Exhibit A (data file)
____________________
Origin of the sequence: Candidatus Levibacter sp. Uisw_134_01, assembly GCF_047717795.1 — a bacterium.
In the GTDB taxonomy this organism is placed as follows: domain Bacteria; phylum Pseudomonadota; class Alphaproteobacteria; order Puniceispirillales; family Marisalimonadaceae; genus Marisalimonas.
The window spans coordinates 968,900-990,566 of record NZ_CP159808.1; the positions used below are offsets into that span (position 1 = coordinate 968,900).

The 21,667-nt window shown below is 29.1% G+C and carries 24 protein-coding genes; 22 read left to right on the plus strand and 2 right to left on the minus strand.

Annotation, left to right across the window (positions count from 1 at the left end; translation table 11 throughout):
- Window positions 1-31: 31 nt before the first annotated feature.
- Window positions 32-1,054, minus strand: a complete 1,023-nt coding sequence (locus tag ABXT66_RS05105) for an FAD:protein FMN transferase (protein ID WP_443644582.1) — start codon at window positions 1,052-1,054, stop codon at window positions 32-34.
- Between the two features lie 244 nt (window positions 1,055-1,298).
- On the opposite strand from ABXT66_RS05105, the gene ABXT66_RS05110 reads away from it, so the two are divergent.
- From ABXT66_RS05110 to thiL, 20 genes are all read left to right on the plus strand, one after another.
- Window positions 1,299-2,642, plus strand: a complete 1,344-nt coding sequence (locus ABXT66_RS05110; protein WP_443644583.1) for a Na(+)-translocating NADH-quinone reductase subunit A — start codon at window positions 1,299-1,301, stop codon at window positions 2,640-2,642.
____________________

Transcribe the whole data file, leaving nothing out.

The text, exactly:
Origin of the sequence: Candidatus Levibacter sp. Uisw_134_01, assembly GCF_047717795.1 — a bacterium.
In the GTDB taxonomy this organism is placed as follows: domain Bacteria; phylum Pseudomonadota; class Alphaproteobacteria; order Puniceispirillales; family Marisalimonadaceae; genus Marisalimonas.
The window spans coordinates 968,900-990,566 of record NZ_CP159808.1; the positions used below are offsets into that span (position 1 = coordinate 968,900).

The 21,667-nt window shown below is 29.1% G+C and carries 24 protein-coding genes; 22 read left to right on the plus strand and 2 right to left on the minus strand.

Annotation, left to right across the window (positions count from 1 at the left end; translation table 11 throughout):
- Window positions 1-31: 31 nt before the first annotated feature.
- Window positions 32-1,054, minus strand: a complete 1,023-nt coding sequence (locus tag ABXT66_RS05105) for an FAD:protein FMN transferase (protein ID WP_443644582.1) — start codon at window positions 1,052-1,054, stop codon at window positions 32-34.
- Between the two features lie 244 nt (window positions 1,055-1,298).
- On the opposite strand from ABXT66_RS05105, the gene ABXT66_RS05110 reads away from it, so the two are divergent.
- From ABXT66_RS05110 to thiL, 20 genes are all read left to right on the plus strand, one after another.
- Window positions 1,299-2,642, plus strand: a complete 1,344-nt coding sequence (locus ABXT66_RS05110; protein WP_443644583.1) for a Na(+)-translocating NADH-quinone reductase subunit A — start codon at window positions 1,299-1,301, stop codon at window positions 2,640-2,642.